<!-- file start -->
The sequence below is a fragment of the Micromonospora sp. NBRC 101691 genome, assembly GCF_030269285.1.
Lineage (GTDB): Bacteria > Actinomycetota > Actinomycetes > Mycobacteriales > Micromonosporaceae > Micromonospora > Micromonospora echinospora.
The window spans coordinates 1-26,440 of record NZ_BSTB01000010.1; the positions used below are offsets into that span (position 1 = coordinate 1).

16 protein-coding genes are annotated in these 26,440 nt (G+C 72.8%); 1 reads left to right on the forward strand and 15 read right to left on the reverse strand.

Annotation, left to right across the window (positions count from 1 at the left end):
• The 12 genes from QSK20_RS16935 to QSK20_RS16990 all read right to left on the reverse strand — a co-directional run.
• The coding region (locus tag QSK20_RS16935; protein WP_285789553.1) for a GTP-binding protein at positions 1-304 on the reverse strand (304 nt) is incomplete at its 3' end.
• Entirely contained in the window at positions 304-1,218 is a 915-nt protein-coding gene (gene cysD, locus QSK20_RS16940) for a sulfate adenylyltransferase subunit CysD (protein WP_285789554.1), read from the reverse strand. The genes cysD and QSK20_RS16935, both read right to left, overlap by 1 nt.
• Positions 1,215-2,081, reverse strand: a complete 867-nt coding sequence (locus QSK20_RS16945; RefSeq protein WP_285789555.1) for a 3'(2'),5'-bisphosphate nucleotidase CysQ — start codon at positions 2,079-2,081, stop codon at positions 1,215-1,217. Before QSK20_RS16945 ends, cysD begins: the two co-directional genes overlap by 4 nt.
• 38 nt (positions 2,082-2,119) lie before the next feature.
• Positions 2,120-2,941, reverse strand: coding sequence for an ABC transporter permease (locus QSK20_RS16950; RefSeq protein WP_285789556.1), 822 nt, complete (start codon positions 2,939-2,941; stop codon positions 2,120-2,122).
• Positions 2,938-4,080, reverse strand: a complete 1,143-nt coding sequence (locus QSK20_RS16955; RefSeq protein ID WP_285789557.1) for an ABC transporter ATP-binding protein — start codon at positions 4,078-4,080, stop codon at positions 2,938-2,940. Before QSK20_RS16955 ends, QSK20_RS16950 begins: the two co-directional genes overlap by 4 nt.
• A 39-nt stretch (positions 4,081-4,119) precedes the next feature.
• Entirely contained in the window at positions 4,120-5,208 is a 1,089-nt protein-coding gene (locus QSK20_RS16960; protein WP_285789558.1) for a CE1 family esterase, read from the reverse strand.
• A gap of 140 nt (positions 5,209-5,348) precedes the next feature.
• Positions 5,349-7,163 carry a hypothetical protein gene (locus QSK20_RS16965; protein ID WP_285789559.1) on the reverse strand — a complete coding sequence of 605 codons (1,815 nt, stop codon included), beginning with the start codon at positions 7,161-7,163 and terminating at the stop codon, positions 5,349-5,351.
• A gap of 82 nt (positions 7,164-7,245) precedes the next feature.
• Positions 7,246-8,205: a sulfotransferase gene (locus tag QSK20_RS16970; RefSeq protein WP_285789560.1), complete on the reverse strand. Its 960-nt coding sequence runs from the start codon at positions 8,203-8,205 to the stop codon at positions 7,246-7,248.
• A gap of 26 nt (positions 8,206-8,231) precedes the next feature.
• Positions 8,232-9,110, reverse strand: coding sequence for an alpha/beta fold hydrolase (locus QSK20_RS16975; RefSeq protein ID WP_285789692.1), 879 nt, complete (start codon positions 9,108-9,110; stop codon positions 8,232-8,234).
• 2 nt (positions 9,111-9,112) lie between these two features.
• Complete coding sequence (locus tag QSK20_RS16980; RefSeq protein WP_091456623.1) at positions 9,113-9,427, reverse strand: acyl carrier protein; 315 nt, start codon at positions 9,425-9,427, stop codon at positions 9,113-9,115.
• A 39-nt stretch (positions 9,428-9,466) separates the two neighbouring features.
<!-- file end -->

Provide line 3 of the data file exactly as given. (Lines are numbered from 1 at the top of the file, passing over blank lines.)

The window spans coordinates 1-26,440 of record NZ_BSTB01000010.1; the positions used below are offsets into that span (position 1 = coordinate 1).